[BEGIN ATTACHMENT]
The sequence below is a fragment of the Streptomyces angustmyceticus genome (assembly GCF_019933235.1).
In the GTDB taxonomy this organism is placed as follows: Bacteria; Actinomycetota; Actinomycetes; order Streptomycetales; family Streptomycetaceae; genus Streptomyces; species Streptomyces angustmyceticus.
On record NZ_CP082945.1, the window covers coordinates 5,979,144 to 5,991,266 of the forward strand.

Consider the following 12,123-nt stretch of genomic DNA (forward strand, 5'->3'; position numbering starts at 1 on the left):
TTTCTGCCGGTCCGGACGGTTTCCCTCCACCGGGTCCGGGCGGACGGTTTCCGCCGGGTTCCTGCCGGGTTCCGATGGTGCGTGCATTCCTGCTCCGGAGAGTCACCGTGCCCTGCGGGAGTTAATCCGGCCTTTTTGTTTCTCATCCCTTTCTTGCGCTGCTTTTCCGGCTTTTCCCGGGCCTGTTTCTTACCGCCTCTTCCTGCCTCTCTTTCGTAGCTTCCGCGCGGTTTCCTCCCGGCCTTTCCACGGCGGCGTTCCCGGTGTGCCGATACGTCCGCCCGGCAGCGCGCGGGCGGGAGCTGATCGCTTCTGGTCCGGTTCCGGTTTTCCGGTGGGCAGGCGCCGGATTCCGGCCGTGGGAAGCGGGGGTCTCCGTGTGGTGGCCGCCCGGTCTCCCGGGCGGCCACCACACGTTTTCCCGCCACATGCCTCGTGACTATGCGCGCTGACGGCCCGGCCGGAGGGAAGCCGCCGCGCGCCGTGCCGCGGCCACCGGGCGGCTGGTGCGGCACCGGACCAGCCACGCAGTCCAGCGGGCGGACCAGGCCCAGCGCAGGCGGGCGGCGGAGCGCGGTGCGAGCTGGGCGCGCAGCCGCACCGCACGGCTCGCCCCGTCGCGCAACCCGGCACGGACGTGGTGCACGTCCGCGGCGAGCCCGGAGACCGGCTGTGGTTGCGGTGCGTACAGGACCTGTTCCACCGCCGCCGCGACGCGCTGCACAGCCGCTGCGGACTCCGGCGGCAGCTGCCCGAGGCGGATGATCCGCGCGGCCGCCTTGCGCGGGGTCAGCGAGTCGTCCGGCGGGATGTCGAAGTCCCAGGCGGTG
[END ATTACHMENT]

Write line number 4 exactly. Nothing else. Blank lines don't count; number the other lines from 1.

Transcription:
Consider the following 12,123-nt stretch of genomic DNA (forward strand, 5'->3'; position numbering starts at 1 on the left):